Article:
Inspired casting could bring Hollywood acclaim for a Bollywood titan
THE entertainment world is abuzz about the start of shooting on a $120m 3D version of F Scott Fitzgerald’s The Great Gatsby.
Filming began earlier this week in Sydney with Baz ( Moulin Rouge!) Luhrmann at the helm. Leonardo DiCaprio will play Jay Gatsby, Carey Mulligan will be Daisy Buchanan, Tobey Maguire will be Nick Carraway and the great Indian star Amitabh Bachchan will be Gatsby’s shadowy partner, Wolfsheim.
It’s a mouth-watering cast that augurs well. Certainly it has more veracity to it than the legendary pitch made in the 1970s when producers saw the perfect star package as being Steve McQueen and Ali MacGraw.
The Gatsby/Luhrmann/Fitzgerald triumvirate is also proof positive that there is still interest in, and demand for, the great stories of the past. The release this week of the umpteenth version of Jane Eyre is part of that, showing that audiences don’t just want comic strip adaptations and chick flicks.
But, wait a minute; isn’t The Great Gatsby a classic piece of chick lit? Look at the previous movie versions for proof: Warner Baxter and Lois Wilson in 1926; Alan Ladd and Betty Field in 1949; Robert Redford and Mia Farrow in 1974 in the version originally pitched to McQueen and MacGraw.
Luhrmann has described The Great Gatsby as “the perfectly structured novella”. Filming in Australia – the story is set on Long Island – means some significant set building and location choices.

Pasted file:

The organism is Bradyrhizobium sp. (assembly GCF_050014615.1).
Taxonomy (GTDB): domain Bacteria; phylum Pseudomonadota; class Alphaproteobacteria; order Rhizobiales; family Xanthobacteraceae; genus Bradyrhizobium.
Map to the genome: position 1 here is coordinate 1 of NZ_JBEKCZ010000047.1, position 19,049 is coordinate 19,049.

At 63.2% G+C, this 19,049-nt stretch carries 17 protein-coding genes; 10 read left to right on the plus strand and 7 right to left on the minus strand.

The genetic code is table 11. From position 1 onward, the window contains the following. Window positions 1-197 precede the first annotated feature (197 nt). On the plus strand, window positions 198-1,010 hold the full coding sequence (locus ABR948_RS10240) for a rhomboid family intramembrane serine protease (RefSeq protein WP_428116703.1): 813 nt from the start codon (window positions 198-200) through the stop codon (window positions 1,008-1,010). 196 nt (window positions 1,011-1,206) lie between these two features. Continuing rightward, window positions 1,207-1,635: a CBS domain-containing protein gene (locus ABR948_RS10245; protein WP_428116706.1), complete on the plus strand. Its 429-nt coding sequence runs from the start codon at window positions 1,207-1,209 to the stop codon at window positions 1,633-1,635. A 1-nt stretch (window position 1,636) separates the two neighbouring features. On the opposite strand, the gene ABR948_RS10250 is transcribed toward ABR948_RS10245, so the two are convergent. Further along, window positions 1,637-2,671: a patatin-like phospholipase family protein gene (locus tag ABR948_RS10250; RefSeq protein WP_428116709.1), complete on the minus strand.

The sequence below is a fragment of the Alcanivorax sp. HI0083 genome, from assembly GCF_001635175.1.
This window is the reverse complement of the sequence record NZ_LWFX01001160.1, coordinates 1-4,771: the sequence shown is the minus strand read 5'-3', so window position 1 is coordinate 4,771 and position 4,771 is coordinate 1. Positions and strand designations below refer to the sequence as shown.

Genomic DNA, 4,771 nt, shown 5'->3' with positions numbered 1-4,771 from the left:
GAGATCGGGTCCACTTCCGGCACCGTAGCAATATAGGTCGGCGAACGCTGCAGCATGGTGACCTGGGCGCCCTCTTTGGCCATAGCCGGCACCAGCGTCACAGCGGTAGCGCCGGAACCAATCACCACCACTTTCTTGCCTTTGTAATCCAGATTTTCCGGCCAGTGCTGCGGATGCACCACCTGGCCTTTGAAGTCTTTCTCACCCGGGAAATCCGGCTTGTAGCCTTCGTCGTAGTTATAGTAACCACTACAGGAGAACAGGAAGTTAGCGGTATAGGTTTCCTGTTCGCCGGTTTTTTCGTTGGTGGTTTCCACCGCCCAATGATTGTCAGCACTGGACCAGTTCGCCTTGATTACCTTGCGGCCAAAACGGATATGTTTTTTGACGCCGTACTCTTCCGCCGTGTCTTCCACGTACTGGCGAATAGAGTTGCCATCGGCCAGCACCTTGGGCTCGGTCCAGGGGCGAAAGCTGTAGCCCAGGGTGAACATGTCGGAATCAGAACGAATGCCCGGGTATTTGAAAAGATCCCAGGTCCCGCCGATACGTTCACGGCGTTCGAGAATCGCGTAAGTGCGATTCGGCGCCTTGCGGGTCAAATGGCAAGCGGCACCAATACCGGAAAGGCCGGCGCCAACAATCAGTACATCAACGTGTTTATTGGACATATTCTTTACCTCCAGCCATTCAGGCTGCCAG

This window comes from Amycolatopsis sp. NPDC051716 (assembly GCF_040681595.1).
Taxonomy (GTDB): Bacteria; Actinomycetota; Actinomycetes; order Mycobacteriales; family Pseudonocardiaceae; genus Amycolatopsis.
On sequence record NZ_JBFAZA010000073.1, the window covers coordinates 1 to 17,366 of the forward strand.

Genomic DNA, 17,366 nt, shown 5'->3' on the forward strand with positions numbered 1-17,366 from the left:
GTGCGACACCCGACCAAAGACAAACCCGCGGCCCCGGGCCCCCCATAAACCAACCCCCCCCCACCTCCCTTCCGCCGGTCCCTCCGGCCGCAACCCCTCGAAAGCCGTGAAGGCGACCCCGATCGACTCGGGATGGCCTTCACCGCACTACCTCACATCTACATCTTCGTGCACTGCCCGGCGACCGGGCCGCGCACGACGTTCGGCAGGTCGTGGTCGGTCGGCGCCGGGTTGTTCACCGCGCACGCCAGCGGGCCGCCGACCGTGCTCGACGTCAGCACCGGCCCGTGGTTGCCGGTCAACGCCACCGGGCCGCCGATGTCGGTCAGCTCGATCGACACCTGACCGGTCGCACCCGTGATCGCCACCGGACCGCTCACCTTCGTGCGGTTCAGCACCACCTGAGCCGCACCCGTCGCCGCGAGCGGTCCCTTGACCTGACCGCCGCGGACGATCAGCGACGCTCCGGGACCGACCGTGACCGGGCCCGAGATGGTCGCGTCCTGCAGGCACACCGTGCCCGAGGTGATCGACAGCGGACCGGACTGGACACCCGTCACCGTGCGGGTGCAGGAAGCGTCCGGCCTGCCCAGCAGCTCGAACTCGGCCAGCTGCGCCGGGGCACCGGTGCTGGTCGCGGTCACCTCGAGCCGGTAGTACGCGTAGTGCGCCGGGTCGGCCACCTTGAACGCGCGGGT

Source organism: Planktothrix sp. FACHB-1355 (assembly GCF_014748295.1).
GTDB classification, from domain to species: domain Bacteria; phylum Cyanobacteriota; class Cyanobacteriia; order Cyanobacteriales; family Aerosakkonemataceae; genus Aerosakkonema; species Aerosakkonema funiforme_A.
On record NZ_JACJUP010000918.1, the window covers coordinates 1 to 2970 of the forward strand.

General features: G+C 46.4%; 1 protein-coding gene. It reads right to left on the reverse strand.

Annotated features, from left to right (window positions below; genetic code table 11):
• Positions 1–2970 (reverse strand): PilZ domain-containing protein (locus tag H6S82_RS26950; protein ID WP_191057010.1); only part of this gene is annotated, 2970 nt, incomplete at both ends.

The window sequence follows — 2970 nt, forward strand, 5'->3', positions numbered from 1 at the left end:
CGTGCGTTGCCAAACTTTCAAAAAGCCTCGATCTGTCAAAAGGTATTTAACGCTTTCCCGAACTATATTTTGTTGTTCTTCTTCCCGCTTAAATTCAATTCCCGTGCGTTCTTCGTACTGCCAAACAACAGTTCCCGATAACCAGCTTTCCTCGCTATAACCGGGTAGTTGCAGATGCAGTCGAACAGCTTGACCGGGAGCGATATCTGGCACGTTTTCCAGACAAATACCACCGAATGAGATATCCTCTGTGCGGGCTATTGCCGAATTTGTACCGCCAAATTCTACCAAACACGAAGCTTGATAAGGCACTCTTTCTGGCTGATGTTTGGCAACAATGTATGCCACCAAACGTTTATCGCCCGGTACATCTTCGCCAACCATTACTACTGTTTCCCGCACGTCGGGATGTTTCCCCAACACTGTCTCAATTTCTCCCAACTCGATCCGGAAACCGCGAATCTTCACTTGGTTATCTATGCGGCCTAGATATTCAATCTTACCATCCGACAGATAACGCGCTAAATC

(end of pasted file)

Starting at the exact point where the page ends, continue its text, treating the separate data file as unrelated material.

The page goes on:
But it’s the casting that is getting everyone chattering. DiCaprio remains a popular A-list star – as popular with studios as he is with punters. Mulligan is enjoying her moment in the sun with major roles in some intelligent dramas. Maguire seems happy having left behind Spiderman for more mature fare.
Then there is Bachchan. Once named the Star of the Millennium, the 68-year-old titan of Bollywood cinema – star of Sholay, Don and a myriad others – has never managed the crossover into western movies like contemporaries Om Puri and Naseeruddin Shah.
Bachchan (aka The Big B) may well teach his co-stars a thing or two. After all, he has been making films since 1969 and, at the last count, had notched up around 180 appearances. He was in Yorkshire in 1999 for Bradford’s Bite the Mango Film Festival and charmed everyone he met with that trademark baritone voice and oldeworlde superstar vibe. It’s typical of Luhrmann’s leftfield approach that he thought of Bachchan, and what a delicious piece of casting it surely is.
The Great Gatsby is set for release late in 2012 to cash in on the 2013 Oscars race. Wouldn’t it be awesome if, on the eve of his 70th birthday, the Big B was to nab an Academy Award? Then again, he doesn’t need a pat on the back from Hollywood. They, like everyone else, already know he’s a class act.